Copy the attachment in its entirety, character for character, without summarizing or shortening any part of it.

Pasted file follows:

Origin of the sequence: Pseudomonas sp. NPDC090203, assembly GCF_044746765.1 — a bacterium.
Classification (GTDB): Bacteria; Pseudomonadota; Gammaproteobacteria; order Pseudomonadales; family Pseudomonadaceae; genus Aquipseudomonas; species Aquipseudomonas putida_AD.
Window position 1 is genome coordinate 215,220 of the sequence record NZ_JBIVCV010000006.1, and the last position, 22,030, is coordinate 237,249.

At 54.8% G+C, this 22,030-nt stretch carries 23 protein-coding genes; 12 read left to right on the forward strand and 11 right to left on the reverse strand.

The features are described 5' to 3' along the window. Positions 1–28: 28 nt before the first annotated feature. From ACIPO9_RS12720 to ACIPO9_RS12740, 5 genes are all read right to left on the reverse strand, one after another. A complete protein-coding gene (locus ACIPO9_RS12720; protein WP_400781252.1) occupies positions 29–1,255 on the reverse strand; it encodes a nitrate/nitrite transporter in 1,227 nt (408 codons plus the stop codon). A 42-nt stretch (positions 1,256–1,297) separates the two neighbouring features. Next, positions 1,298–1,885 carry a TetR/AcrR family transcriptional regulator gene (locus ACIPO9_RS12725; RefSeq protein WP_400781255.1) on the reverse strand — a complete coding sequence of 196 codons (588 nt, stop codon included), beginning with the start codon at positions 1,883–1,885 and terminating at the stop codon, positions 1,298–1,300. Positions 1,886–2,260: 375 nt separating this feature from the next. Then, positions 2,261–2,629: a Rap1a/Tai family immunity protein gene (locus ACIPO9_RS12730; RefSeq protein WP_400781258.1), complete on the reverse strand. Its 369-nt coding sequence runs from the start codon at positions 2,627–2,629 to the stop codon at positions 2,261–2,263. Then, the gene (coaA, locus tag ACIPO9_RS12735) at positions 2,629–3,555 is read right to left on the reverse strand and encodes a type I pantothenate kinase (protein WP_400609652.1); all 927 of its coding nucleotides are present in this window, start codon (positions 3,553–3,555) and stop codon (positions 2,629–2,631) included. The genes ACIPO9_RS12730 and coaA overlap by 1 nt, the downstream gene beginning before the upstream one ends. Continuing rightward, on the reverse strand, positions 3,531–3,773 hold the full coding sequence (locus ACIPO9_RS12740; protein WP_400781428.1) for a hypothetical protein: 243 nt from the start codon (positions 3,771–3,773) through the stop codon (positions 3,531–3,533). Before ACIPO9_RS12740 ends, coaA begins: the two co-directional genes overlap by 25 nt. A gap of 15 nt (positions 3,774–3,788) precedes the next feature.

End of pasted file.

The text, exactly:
Origin of the sequence: Pseudomonas sp. NPDC090203, assembly GCF_044746765.1 — a bacterium.
Classification (GTDB): Bacteria; Pseudomonadota; Gammaproteobacteria; order Pseudomonadales; family Pseudomonadaceae; genus Aquipseudomonas; species Aquipseudomonas putida_AD.
Window position 1 is genome coordinate 215,220 of the sequence record NZ_JBIVCV010000006.1, and the last position, 22,030, is coordinate 237,249.

At 54.8% G+C, this 22,030-nt stretch carries 23 protein-coding genes; 12 read left to right on the forward strand and 11 right to left on the reverse strand.

The features are described 5' to 3' along the window. Positions 1–28: 28 nt before the first annotated feature. From ACIPO9_RS12720 to ACIPO9_RS12740, 5 genes are all read right to left on the reverse strand, one after another. A complete protein-coding gene (locus ACIPO9_RS12720; protein WP_400781252.1) occupies positions 29–1,255 on the reverse strand; it encodes a nitrate/nitrite transporter in 1,227 nt (408 codons plus the stop codon). A 42-nt stretch (positions 1,256–1,297) separates the two neighbouring features. Next, positions 1,298–1,885 carry a TetR/AcrR family transcriptional regulator gene (locus ACIPO9_RS12725; RefSeq protein WP_400781255.1) on the reverse strand — a complete coding sequence of 196 codons (588 nt, stop codon included), beginning with the start codon at positions 1,883–1,885 and terminating at the stop codon, positions 1,298–1,300. Positions 1,886–2,260: 375 nt separating this feature from the next. Then, positions 2,261–2,629: a Rap1a/Tai family immunity protein gene (locus ACIPO9_RS12730; RefSeq protein WP_400781258.1), complete on the reverse strand. Its 369-nt coding sequence runs from the start codon at positions 2,627–2,629 to the stop codon at positions 2,261–2,263. Then, the gene (coaA, locus tag ACIPO9_RS12735) at positions 2,629–3,555 is read right to left on the reverse strand and encodes a type I pantothenate kinase (protein WP_400609652.1); all 927 of its coding nucleotides are present in this window, start codon (positions 3,553–3,555) and stop codon (positions 2,629–2,631) included. The genes ACIPO9_RS12730 and coaA overlap by 1 nt, the downstream gene beginning before the upstream one ends. Continuing rightward, on the reverse strand, positions 3,531–3,773 hold the full coding sequence (locus ACIPO9_RS12740; protein WP_400781428.1) for a hypothetical protein: 243 nt from the start codon (positions 3,771–3,773) through the stop codon (positions 3,531–3,533). Before ACIPO9_RS12740 ends, coaA begins: the two co-directional genes overlap by 25 nt. A gap of 15 nt (positions 3,774–3,788) precedes the next feature.